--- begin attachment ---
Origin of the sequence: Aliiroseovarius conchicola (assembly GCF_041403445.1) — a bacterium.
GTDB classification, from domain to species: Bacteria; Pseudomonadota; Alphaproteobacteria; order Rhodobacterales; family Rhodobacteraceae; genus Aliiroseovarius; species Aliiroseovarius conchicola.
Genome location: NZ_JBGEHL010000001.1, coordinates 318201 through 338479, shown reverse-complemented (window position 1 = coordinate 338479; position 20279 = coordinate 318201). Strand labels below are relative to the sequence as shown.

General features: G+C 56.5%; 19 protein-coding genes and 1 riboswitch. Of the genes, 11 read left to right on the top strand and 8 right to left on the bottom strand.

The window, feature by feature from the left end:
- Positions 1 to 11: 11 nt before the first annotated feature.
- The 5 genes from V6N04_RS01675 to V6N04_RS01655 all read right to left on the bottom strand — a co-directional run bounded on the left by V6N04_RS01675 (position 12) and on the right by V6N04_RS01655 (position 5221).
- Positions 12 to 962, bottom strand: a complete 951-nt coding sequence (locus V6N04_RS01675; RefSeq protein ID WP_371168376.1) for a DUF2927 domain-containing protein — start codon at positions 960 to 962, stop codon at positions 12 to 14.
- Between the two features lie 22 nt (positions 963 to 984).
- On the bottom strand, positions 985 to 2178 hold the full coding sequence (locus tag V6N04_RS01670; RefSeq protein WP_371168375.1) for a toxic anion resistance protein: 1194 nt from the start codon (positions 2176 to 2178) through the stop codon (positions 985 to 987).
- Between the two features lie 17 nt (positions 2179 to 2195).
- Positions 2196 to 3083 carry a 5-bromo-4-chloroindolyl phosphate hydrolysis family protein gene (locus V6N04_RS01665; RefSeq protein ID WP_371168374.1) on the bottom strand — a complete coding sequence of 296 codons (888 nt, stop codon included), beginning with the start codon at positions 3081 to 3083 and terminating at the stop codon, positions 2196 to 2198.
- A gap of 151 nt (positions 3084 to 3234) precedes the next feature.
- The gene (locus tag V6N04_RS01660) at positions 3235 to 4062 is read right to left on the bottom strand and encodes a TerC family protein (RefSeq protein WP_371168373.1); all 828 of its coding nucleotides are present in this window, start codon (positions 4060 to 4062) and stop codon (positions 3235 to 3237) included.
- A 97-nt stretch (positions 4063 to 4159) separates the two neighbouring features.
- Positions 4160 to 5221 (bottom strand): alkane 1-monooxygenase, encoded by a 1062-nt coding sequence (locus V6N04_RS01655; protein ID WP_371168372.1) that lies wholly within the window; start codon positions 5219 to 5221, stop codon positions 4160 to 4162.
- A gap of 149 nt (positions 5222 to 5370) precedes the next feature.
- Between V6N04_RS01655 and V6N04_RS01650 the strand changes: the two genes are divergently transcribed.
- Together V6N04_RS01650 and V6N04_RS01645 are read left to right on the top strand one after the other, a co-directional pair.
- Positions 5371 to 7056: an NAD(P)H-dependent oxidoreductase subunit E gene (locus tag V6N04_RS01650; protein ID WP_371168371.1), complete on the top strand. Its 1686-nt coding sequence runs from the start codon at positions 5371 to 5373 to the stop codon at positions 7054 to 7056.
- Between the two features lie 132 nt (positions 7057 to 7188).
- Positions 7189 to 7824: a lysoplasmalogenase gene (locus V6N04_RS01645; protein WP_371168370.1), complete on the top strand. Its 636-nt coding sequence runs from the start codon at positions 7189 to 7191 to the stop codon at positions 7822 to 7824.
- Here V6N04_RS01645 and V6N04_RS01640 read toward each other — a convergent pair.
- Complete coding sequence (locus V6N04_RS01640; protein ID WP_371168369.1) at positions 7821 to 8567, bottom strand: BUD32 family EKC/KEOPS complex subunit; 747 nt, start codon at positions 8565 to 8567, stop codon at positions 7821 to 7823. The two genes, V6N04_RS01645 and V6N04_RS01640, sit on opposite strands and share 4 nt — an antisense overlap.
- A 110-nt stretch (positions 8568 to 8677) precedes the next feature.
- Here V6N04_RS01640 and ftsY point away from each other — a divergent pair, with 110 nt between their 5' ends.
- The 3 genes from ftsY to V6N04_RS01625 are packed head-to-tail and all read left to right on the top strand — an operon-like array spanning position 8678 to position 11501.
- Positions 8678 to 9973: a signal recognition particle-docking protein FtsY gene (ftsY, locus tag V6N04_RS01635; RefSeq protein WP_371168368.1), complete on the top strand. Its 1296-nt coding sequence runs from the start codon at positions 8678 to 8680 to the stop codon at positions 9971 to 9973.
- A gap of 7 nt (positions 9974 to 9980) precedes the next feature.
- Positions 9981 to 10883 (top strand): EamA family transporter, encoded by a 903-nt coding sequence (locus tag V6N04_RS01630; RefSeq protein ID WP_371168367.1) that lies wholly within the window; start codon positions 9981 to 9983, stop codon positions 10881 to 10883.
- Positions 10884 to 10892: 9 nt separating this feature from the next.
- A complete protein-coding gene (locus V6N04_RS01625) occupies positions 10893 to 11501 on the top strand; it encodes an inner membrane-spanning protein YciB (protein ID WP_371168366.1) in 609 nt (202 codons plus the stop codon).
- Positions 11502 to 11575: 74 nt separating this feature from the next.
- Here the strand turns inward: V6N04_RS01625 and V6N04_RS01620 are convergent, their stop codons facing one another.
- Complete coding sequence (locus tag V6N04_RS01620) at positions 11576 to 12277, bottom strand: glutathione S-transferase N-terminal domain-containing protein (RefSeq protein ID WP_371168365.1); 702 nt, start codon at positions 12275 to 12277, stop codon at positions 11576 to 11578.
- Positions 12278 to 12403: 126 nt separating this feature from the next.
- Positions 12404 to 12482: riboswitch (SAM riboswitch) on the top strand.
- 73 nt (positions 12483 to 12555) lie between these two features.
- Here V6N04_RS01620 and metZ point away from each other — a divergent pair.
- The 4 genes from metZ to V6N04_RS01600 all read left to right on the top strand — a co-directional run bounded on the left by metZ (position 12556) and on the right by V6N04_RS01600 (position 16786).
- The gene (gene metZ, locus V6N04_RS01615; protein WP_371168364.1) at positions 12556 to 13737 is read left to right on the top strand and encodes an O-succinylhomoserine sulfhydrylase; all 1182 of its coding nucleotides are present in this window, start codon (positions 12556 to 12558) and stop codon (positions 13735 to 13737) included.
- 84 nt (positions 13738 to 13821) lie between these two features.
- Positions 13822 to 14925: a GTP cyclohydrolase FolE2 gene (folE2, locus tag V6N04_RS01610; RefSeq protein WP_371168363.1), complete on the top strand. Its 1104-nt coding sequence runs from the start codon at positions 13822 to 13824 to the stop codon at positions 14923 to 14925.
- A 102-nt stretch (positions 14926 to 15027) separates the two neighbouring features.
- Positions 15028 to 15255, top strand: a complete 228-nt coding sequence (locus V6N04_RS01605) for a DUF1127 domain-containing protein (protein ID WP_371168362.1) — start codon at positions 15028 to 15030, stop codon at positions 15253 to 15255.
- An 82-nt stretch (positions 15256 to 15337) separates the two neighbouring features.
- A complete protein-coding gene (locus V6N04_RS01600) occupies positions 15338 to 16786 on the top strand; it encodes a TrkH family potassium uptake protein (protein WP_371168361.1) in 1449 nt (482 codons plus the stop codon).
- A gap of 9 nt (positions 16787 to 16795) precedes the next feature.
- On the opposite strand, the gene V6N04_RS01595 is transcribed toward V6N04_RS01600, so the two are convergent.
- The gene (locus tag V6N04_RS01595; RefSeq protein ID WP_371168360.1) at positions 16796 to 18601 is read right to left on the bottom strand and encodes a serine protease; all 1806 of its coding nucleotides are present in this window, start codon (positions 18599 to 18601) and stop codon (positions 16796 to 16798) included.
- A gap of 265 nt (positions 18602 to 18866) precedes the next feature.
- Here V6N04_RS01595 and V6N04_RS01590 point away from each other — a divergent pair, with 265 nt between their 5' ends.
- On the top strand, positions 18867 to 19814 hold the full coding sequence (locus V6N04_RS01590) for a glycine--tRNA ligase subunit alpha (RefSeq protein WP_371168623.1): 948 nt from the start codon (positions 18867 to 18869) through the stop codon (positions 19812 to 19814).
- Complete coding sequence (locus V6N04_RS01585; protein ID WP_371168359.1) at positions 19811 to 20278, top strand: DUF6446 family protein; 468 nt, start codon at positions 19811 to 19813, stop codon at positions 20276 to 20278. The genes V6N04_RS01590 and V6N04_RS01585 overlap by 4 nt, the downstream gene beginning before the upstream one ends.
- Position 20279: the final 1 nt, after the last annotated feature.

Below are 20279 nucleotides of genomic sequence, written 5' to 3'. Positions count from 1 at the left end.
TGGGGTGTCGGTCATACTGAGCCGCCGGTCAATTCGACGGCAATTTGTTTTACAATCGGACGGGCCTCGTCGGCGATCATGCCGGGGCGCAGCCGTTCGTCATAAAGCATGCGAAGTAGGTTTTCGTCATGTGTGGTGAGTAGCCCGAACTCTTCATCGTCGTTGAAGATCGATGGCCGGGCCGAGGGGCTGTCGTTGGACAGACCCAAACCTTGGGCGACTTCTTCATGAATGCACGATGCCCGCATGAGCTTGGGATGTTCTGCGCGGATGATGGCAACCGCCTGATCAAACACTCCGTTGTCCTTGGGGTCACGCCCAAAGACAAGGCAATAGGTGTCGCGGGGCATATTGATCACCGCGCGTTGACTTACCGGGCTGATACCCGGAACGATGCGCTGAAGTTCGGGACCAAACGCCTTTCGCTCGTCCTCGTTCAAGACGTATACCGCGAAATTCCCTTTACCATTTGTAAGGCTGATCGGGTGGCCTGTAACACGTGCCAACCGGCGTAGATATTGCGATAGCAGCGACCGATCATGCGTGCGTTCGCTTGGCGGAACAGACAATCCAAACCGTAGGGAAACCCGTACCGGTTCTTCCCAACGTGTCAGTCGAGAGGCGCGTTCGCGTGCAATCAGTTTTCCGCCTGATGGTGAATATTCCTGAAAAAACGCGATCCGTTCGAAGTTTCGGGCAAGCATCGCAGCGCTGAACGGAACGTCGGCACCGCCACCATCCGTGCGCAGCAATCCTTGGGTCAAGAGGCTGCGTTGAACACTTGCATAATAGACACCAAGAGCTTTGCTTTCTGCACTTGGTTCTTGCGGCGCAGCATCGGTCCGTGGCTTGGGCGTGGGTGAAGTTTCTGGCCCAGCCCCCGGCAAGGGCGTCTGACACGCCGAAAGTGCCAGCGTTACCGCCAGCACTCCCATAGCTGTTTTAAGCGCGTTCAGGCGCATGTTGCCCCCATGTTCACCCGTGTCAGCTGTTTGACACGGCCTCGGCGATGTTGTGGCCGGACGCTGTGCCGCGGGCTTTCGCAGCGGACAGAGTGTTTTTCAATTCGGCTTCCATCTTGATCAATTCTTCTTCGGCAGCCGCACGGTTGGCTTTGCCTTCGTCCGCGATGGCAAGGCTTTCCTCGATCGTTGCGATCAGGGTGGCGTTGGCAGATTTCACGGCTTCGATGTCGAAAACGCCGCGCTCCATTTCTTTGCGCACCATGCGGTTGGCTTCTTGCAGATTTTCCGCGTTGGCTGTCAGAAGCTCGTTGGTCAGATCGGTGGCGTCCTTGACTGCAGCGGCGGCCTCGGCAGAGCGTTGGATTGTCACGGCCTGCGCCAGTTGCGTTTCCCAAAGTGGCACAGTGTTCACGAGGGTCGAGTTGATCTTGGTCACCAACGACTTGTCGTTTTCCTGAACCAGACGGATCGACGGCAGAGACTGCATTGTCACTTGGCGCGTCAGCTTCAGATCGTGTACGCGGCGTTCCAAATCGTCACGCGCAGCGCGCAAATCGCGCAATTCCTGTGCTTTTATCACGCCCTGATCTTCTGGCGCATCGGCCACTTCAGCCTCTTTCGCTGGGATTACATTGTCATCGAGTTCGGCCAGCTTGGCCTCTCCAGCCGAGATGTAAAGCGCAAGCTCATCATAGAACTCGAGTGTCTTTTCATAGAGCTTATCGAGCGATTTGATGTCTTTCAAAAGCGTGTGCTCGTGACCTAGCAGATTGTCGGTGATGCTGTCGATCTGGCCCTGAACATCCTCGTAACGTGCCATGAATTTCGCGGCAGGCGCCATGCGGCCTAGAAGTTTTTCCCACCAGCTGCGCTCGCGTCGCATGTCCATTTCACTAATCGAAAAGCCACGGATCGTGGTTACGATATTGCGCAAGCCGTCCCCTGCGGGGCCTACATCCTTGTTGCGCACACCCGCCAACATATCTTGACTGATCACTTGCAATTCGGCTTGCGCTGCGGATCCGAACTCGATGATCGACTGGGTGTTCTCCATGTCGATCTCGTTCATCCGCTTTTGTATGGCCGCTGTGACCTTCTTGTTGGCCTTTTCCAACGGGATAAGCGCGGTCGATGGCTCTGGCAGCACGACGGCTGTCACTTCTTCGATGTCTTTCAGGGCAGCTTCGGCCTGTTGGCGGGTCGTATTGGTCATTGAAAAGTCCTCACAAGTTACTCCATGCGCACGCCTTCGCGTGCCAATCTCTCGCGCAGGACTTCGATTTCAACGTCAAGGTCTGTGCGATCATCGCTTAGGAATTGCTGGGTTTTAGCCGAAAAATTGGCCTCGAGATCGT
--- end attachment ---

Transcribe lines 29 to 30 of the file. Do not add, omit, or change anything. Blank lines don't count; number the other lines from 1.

- A gap of 7 nt (positions 9974 to 9980) precedes the next feature.
- Positions 9981 to 10883 (top strand): EamA family transporter, encoded by a 903-nt coding sequence (locus tag V6N04_RS01630; RefSeq protein ID WP_371168367.1) that lies wholly within the window; start codon positions 9981 to 9983, stop codon positions 10881 to 10883.